The problem with applications is that it is not a “necessary” endeavour, compared to compulsory essays and trawling for accommodation. You most certainly do not have to do it, but there an array of forces that coerce you into the practice – a mentality that is undoubtedly especially detrimental to mental health. As a second year student, I felt that I was obligated to jump on the applications freight-train, not only because of surrounding pressures of friends in banking and law who were always on the verge of mental breakdowns from their relentless employment pursuits.
Having had two “free” summers devoid of internships or work experience, I felt as if I was lagging behind (confirmed, to me, by my lacklustre resumé), spoiled by a three-month “holiday” as my friends interned at Deloitte, volunteered at WWF, and assisted think-tanks. The notion of the summer months as a slow, calm transition – as I believe it should be – had become to many of my friends a pressure cooker, within which was a torpedo of work, stress, and time spent away from families who had already not seen them for a year.
I am working on two applications on top of more than 10 I have already sent out, as well as a 5000 word essay as I write this. The toil does not cease after the applications are over – the long wait is one of unfaltering anxiety. What do you do if no one accepts you? What are your backup plans? Studying English Literature and Creative Writing also ventures from the convention ordained by internships. As opposed to “spring weeks”, “vacation schemes”, “training contracts” and the like, my interests lie in editorial, writing and journalism internships. They are far more limited in the jobs market, rendering the process more arduous than it already is.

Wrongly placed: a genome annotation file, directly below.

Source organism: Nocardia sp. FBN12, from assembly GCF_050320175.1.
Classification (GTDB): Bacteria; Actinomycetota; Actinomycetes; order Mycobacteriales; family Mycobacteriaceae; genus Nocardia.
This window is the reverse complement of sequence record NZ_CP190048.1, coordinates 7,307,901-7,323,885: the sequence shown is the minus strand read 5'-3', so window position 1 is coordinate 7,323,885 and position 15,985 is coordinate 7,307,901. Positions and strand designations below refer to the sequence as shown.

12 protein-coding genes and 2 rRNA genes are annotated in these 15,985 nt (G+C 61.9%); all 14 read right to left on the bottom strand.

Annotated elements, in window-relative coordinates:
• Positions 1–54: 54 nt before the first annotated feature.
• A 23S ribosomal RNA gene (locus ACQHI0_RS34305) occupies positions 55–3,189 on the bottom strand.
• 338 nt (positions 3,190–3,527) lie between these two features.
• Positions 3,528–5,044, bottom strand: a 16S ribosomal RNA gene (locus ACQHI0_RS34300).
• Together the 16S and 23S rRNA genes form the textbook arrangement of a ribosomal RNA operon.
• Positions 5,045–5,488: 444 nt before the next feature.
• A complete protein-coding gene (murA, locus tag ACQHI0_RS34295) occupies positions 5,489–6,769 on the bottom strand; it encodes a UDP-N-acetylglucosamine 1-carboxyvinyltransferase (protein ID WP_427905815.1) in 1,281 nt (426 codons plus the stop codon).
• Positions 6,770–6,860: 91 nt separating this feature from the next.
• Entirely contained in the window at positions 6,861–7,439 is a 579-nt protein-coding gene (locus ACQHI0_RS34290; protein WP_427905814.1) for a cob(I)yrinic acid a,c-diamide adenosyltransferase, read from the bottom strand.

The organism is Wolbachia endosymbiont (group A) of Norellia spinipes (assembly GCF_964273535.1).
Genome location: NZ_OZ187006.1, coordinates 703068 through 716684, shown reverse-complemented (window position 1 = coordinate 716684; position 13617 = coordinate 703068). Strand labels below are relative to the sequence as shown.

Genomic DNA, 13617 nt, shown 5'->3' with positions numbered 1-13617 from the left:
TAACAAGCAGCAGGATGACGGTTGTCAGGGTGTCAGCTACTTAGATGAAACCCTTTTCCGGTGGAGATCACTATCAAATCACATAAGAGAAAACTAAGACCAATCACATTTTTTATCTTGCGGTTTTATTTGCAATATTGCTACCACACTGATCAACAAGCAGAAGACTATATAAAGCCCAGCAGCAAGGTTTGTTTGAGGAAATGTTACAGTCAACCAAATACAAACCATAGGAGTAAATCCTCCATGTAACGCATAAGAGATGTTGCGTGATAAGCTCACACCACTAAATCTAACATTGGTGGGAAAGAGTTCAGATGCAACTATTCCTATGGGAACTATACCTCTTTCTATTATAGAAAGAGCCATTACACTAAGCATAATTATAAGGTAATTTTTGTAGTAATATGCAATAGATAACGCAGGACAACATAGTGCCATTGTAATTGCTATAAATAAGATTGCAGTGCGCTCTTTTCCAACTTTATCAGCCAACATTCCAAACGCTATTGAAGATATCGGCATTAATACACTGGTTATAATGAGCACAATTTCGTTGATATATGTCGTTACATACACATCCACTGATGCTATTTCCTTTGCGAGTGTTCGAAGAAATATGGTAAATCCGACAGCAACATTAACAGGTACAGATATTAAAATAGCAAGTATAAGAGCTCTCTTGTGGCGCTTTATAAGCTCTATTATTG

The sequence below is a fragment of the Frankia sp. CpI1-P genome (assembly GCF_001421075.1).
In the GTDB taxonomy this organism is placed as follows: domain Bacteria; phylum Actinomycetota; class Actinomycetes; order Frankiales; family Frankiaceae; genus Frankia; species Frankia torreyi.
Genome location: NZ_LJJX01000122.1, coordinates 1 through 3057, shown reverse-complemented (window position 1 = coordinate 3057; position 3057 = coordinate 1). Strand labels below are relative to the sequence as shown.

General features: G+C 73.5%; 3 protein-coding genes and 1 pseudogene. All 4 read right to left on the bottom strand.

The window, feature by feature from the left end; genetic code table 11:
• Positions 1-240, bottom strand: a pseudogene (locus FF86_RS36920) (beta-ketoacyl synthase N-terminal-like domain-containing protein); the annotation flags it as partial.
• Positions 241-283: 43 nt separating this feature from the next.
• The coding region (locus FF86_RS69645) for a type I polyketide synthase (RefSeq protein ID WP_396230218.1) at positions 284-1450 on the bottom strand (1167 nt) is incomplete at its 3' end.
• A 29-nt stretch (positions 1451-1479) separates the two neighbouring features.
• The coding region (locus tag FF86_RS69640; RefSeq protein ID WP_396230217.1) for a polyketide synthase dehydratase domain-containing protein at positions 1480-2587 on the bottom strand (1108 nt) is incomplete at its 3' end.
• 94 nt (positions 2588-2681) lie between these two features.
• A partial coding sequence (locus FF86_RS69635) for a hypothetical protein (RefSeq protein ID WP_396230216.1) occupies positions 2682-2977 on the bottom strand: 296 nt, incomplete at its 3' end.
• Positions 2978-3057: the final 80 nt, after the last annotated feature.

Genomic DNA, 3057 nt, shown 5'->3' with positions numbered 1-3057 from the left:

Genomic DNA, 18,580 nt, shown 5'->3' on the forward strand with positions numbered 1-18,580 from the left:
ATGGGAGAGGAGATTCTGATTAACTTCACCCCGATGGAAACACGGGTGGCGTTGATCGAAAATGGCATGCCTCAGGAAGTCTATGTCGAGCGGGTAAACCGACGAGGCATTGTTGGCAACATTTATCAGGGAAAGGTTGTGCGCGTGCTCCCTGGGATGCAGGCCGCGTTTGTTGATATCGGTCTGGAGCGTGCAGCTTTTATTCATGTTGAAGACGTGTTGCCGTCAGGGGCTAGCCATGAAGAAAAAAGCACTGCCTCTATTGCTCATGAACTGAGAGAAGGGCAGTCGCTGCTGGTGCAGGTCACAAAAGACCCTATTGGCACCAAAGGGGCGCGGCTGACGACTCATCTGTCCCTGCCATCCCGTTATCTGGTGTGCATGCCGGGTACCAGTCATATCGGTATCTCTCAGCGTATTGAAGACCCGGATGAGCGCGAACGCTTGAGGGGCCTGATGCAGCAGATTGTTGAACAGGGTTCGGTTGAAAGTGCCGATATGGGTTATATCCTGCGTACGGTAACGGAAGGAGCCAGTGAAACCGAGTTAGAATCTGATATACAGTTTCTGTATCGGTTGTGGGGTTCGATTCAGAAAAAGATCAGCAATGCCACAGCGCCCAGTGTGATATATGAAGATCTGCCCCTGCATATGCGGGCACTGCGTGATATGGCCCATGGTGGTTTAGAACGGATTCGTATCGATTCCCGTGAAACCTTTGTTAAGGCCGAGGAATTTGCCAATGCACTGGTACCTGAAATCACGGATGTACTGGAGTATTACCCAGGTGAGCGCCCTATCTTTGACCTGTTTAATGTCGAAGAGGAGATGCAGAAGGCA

What I ultimately question is a variety of internalised notions: that applications are a necessary rite of passage, that the stress from applications should be downplayed as it is a “voluntary” task, that opportunities prior to higher education such as apprenticeships are not “good enough” as they are more unconventional routes to take.
Applications aren’t a requirement, and if they undercut your mental wellbeing, the latter should take utmost priority. At the end of the day, you are still young and you still have time. The stress originating from application season should not be overlooked either. It is a matter which concerns a future which is highly uncertain, volatile, and capricious, and when your mental health is balanced upon such a delicate precipice, a crash is only imminent.
When your mental health is balanced upon such a delicate precipice, a crash is only imminent.
Finally, apprenticeships and work placements are not an impossibility at this stage – for a fresh alternative or a new pathway to allay current worries. Looking at more long-term opportunities may be intimidating, but they maybe the answer after all.
Nonetheless, boarding the applications express, there is indeed a feeling of relief in sending applications away, with even the smallest glimmer of hope that one person will approve of you and take you in, under their wing. As a second year, it is this hope that encourages me, and which will contribute to my maturation even if it is revealed to be false. At the end of the day, applications themselves are a learning process – and you will take away from it more than you think.
At the end of the day, applications themselves are a learning process.
For other creative humanities students in the same boat, I recommend websites such as The Dots, Ad Job Wall, Google Careers, and of course, LinkedIn, for less commonly advertised opportunities (speculative applications are also a good method too). Attending events such as Warwick’s new annual creative careers conference, CHL Warwick, and the Creative Industries careers fair hosted by the university are also incredibly useful.